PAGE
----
12.3. Diversity in public sector employment

A diverse workforce is essential for promoting representation and inclusion of underrepresented and vulnerable groups. It strengthens government performance by driving innovation and contributing to tailor services to meet the community's needs. Diversity in the public workforce creates a more inclusive culture that reduces biases and enhances the brainpower, ideas and approaches to identifying and solving problems considering all interests and perspectives. It should consider the participation of people with disabilities as well as gender equality in employment opportunities and in representation at different levels of the administration to allow for a wide plural perspective closer to the needs of these groups both.

On average, women make up 51.5% of the Latin America and Caribbean (LAC) public sector workforce. In 10 out of 15 LAC countries, women account for more than half of public sector employees, with Brazil and Chile leading (56%), but by a very small margin over the rest. The share of female public servants increased by 2 percentage points (p.p.) on average in LAC countries between 2011 and 2021. In Trinidad and Tobago there was a 6 p.p. increase over the period, while in Costa Rica, there was a 5 p.p. increase. This over-representation of women in the public sector may relate to greater job stability and the existence of equal pay and benefits. In contrast, women are under-represented in total employment, which combines both public and private employment. On average in LAC countries, women made up only 42% of the workforce in 2021, compared to 57% on average across OECD countries (Figure ‎12.5).

Despite being over-represented in the public sector workforce, the picture is different in senior management, where women in LAC hold only 43% of positions on average. The Dominican Republic, Guatemala, and Honduras have the largest share of women in senior positions (57-63%). In Belize (67%) and Uruguay (67%), women hold a larger share of secretarial positions than management positions. On average, in LAC countries women hold 54% of professional positions and 55% of secretarial ones, indicating difficulties in reaching gender equality in leadership positions (Figure ‎12.6).

Lastly, in LAC countries with available information, public servants with disabilities make up only 1.1% of the workforce, lagging behind the region’s average disability quota of 4%. Some LAC countries have established legally binding fixed quotas, and others allow greater flexibility; for example, in Colombia, the quota ranges from 0.5 to 4% depending on the total number of jobs in each entity. It is also the only country that, on average, has fulfilled its quota, with 3.6% of its public servants having disabilities (Figure ‎12.7). Chile gathers data and publishes a yearly report on public administrations’ compliance with their 1% legal quota. However, most LAC governments do not regularly record information on this topic, which hinders the enforcement of legislation or the collection of good data on its implementation for its improvement.

Data on public sector employment are derived from the (ILO) ILOSTAT database. Public sector employment covers employment in the government sector plus employment in publicly owned resident enterprises and companies. Data represent the total number of persons employed directly by these institutions regardless the employment contract. Data on diversity in central government were collected through the IDB-OECD Composition of the Workforce in Central/Federal Governments survey and are from 1 April 2022 in 13 LAC countries. Respondents are senior officials in central government human resources management (HRM) departments.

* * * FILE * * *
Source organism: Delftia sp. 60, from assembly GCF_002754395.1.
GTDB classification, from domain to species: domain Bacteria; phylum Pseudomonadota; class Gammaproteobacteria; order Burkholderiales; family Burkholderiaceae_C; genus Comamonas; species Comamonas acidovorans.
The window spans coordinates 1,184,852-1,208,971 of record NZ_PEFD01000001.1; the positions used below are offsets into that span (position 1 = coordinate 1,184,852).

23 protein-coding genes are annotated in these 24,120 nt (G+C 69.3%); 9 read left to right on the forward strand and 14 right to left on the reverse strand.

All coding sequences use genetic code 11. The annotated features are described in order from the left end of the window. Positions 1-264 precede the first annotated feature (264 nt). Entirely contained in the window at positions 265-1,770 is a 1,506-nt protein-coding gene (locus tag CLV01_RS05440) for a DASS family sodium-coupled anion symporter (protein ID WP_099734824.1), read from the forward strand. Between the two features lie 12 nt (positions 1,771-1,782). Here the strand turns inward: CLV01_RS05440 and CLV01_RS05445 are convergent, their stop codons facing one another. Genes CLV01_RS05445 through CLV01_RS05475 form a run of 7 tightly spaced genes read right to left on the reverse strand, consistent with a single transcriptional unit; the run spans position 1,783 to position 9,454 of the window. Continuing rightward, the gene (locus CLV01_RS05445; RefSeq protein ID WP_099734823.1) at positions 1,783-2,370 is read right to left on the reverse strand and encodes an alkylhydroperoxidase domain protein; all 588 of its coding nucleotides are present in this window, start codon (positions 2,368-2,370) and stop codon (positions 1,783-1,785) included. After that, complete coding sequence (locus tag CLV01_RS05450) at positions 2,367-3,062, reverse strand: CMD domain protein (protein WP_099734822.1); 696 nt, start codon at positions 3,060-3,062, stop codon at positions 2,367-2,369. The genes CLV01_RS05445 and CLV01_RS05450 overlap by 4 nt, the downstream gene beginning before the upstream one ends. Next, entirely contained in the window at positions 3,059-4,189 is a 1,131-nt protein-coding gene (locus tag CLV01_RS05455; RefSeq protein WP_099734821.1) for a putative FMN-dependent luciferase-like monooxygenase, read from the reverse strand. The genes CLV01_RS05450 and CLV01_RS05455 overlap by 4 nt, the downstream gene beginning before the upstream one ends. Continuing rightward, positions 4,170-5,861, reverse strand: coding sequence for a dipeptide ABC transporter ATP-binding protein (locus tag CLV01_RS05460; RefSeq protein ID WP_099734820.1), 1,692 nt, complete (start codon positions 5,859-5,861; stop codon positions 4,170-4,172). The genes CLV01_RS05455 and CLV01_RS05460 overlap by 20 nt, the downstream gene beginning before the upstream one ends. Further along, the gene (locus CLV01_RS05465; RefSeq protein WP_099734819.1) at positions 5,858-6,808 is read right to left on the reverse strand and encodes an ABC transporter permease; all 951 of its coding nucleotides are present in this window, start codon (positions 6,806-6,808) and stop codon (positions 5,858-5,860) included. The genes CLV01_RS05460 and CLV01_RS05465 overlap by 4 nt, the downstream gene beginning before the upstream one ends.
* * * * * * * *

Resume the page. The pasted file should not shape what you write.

Disability refers to the person’s physical and/or mental impairments, the functional limitations arising from them and interaction with society and the environment.

For definitions of the occupation levels used to distribute the workforce gender groups see Annex D.

Further reading

Naranjo Bautista, S. et al. (2022), Women Leaders in the Public Sector of Latin America and the Caribbean: Gaps and Opportunities, Inter-American Development Bank, https://doi.org/10.18235/0004597.

Nolan-Flecha, N. (2019), “Next generation diversity and inclusion policies in the public service: Ensuring public services reflect the societies they serve”, OECD Working Papers on Public Governance, No. 34, OECD Publishing, Paris, https://doi.org/10.1787/51691451-en.

OECD (2019), “Recommendation of the Council on Public Service Leadership and Capability”, OECD Legal Instruments, OECD, Paris, https://legalinstruments.oecd.org/en/instruments/OECD-LEGAL-0445.

OECD (2018), Toolkit for Mainstreaming and Implementing Gender Equality, OECD, Paris, www.oecd.org/gender/governance/toolkit/toolkit-for-mainstreaming-and-implementing-gender-equality.pdf.

Figure ‎12.5. OECD average is for 2020.

Figure ‎12.6. Data for Argentina, Costa Rica, Ecuador, and Trinidad and Tobago are not available. Data for Honduras and Guatemala for professional and secretarial positions are not available. Chile has only one category for managers.

Figure ‎12.7. Data for public servants with disabilities are not available for the Dominican Republic. Data for Belize, Guatemala, Honduras, Trinidad and Tobago, and Uruguay are not available.

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